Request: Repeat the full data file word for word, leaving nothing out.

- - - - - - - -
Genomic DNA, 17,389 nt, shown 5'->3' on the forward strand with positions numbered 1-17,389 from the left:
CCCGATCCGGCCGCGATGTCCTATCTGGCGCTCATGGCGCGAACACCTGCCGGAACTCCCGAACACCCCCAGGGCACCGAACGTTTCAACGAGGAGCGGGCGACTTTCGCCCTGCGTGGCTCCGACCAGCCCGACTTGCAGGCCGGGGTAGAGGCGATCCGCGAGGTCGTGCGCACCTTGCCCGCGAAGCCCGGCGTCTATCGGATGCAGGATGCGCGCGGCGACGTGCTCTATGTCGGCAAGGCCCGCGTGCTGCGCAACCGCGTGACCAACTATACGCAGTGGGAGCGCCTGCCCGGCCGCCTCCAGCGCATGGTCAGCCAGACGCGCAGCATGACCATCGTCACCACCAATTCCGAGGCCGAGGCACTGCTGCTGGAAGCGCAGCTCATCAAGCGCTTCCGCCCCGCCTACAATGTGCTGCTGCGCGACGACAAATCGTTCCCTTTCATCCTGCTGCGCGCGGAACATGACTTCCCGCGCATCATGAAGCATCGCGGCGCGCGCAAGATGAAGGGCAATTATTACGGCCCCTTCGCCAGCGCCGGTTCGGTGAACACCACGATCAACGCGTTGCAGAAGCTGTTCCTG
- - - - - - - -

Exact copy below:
Genomic DNA, 17,389 nt, shown 5'->3' on the forward strand with positions numbered 1-17,389 from the left:
CCCGATCCGGCCGCGATGTCCTATCTGGCGCTCATGGCGCGAACACCTGCCGGAACTCCCGAACACCCCCAGGGCACCGAACGTTTCAACGAGGAGCGGGCGACTTTCGCCCTGCGTGGCTCCGACCAGCCCGACTTGCAGGCCGGGGTAGAGGCGATCCGCGAGGTCGTGCGCACCTTGCCCGCGAAGCCCGGCGTCTATCGGATGCAGGATGCGCGCGGCGACGTGCTCTATGTCGGCAAGGCCCGCGTGCTGCGCAACCGCGTGACCAACTATACGCAGTGGGAGCGCCTGCCCGGCCGCCTCCAGCGCATGGTCAGCCAGACGCGCAGCATGACCATCGTCACCACCAATTCCGAGGCCGAGGCACTGCTGCTGGAAGCGCAGCTCATCAAGCGCTTCCGCCCCGCCTACAATGTGCTGCTGCGCGACGACAAATCGTTCCCTTTCATCCTGCTGCGCGCGGAACATGACTTCCCGCGCATCATGAAGCATCGCGGCGCGCGCAAGATGAAGGGCAATTATTACGGCCCCTTCGCCAGCGCCGGTTCGGTGAACACCACGATCAACGCGTTGCAGAAGCTGTTCCTG